MnMs, in this case, are not, in fact, those little chocolate buttons that you can eat ten packets of in five minutes. MnM stands for Meitheal na MacLeinn, an initiative that began in 2010 roughly. This is essentially where students are grouped into teams and patrol the housing estates off campus during weeks such as Freshers Week and Charity week. The aim is to maintain the standard of the housing estates and to ensure that no local residents are negatively affected by student presence during these busy weeks. Their work entails collecting rubbish that may accumulate over the week and being on the alert for suspicious activity. Residents in the area have praised the initiative and any major complaints are logged and submitted to the University itself for review.
I remember feeling my heart sink when I sat in the Schuman building during the MnM training session, a few days before Rag Week begun. €150 fines, risks of burglaries and talk of first aid – what was I getting myself into? I had willingly signed up to three five-hour shifts of trawling through student housing estates during the wildest of party weeks in the entire academic year.
We were told how to deal with emergencies, how to notice suspicious activity and to top it all off, we all had to wear flashy Hi-Viz jackets at all times. Unreal. I listened as veteran MnMs rattled horror stories about local residents who refused to cooperate and discussions of how best to deal with potential burglars. Oh dear.
As it happened, Rag Week fell on what was the COLDEST week in a long time. Met Eireann had issued a code red warning for snowfall across the country. Snow? In February? Good one. As if we were going to get more than a few snowflakes. As we know Irish people tend to exaggerate when it comes to talking about the weather. I was sure this was going to be no different. WELL. You can imagine my horror when the snow began to fall, and instead of melting it started to stick and pile up.
My first shift was the Sunday night before Rag Week began, the calm before the storm. I remember I set an alarm, (yes, an actual phone alarm) to ensure that I wouldn’t forget to go my shift. After all, when had I ever worked from 9 pm until 2 am? Never, in fact.
BUT. I was not prepared for the sense of comradery I felt while out for those ten hours out in the biting cold. I would consider myself someone who has a small group of close friends and not usually one to push myself from my comfort zone. However, when you are put to work for five straight hours with a group made up of strangers you have to put your reservations aside. I discovered that each person working with me was in it for the money and free pizza, but also knew how to have a bit of craic so that the time we spent outside clearing rubbish was one that passed quickly. I would go so far as to say that I enjoyed myself.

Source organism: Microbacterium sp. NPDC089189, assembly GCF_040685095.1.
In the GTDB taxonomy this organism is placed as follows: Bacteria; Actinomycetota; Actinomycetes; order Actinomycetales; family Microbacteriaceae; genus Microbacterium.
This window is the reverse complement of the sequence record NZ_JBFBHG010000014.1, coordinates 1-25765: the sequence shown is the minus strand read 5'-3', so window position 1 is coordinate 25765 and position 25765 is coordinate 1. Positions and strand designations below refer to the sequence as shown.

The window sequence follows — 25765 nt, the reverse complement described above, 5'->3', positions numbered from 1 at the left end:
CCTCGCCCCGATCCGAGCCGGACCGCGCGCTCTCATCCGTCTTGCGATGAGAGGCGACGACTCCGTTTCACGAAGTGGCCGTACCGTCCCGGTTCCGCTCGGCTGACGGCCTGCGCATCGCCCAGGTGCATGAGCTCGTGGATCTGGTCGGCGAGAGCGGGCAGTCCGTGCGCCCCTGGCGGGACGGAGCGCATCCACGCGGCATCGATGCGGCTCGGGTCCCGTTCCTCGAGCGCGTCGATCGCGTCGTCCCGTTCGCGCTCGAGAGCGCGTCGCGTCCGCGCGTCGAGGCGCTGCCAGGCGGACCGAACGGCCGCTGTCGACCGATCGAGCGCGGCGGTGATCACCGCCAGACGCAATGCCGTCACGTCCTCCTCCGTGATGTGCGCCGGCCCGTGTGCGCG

I found that making jokes about who’s going pick up the most cans in Elm Park or waving bras you find lying on pathways (yes it happened) perks you up when your fingers won’t move and you’ve seen the same can of Dutch Gold embedded in the ground about five times during your rounds. Semi cold pizza after hours slipping and sliding in the snow? It seemed like the finest caviar to me at the time. Did we practice the moonwalk on stretches of frozen snow? Yes. Did we have a little giggle to ourselves when we saw people falling over in the snow? Yes. But, I do really believe that our presence was one that was respected and very much valued.
I went into the position feeling extremely apprehensive. I was sorely mistaken. I found that nine times out of ten, no one gave us any hassle as we walked through the destruction left behind in College Court. When people spoke to us, it was to offer us chewing gum, funny stories from nights out and we met a few eccentric characters along our way.
I find that I have a newfound respect for those involved with MnMs. Prior to working with them, I did not pay much heed to their work. I didn’t understand how beneficial the organisation was and how genuinely grateful the residents were for our efforts in maintaining the quality of life in Castletroy.
I am in my final year, so I won’t get the opportunity to work with the MnMs again so I am glad that I can now say that I took part at least once. The leaders behind the entire organisation are extremely dedicated to ensuring those that are hired are looked after and they really are devoted to the upkeep of the University of Limerick’s good name.
When it all comes down to it, the students wearing hi-viz that you see during the week when you’re after downing a bottle of Buckfast get paid to pick up a few little bags of rubbish and make sure you don’t wreck yourself after a wild one in Pharmacia. And they also are well able to have the craic too!